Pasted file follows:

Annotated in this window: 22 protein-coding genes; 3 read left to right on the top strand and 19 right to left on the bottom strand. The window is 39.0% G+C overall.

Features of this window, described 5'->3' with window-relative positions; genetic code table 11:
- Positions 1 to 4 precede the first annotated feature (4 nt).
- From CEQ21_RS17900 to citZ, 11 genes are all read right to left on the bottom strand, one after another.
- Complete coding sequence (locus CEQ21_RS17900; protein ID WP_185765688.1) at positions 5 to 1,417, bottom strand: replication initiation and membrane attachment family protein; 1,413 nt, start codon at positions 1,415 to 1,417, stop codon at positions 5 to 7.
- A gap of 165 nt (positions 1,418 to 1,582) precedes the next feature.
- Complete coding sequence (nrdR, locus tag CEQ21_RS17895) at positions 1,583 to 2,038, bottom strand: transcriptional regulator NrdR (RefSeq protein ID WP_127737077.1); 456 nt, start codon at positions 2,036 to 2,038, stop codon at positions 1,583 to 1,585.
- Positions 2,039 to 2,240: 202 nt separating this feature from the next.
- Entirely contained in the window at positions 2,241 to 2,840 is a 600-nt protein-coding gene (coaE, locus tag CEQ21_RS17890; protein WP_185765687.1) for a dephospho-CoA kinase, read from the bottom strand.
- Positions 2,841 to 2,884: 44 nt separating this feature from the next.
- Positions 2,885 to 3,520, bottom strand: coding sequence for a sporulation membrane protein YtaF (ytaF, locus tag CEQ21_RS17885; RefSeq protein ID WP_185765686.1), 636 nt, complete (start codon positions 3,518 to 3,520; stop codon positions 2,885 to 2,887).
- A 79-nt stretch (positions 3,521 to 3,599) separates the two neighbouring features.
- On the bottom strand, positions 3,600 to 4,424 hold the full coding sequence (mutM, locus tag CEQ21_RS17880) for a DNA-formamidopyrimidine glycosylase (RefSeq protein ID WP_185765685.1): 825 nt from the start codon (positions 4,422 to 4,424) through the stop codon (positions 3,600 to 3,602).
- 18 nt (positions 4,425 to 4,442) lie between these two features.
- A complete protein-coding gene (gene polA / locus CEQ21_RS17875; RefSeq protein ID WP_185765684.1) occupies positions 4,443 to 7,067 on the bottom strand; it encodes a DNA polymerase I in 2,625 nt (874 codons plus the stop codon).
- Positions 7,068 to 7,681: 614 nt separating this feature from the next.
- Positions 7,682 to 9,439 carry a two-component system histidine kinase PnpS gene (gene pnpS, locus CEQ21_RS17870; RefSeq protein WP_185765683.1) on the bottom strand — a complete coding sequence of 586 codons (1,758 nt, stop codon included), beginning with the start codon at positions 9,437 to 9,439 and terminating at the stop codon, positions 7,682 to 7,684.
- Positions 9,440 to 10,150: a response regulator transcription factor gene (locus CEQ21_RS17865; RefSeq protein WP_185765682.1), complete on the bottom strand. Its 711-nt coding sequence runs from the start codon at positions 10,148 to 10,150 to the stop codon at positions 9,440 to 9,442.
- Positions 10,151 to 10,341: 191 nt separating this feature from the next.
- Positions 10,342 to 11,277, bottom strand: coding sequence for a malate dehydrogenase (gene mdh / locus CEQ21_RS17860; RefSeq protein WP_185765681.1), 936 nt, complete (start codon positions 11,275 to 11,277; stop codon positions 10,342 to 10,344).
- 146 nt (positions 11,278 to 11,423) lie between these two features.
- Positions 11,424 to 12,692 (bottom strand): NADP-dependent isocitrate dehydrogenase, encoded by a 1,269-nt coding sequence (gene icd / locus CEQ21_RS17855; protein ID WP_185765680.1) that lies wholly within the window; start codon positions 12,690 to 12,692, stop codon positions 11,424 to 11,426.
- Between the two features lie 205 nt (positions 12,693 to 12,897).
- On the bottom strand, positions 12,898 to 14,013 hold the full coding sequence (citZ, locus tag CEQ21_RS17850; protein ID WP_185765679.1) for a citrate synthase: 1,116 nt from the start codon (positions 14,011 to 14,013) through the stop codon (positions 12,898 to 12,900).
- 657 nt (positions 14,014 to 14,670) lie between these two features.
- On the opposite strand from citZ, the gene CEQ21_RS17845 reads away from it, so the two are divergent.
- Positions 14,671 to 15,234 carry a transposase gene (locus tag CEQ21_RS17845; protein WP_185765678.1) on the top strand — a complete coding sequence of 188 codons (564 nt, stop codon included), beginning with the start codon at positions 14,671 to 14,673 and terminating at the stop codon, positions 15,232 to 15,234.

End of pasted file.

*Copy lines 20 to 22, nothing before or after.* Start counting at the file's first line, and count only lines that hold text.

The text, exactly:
- Positions 10,342 to 11,277, bottom strand: coding sequence for a malate dehydrogenase (gene mdh / locus CEQ21_RS17860; RefSeq protein WP_185765681.1), 936 nt, complete (start codon positions 11,275 to 11,277; stop codon positions 10,342 to 10,344).
- 146 nt (positions 11,278 to 11,423) lie between these two features.
- Positions 11,424 to 12,692 (bottom strand): NADP-dependent isocitrate dehydrogenase, encoded by a 1,269-nt coding sequence (gene icd / locus CEQ21_RS17855; protein ID WP_185765680.1) that lies wholly within the window; start codon positions 12,690 to 12,692, stop codon positions 11,424 to 11,426.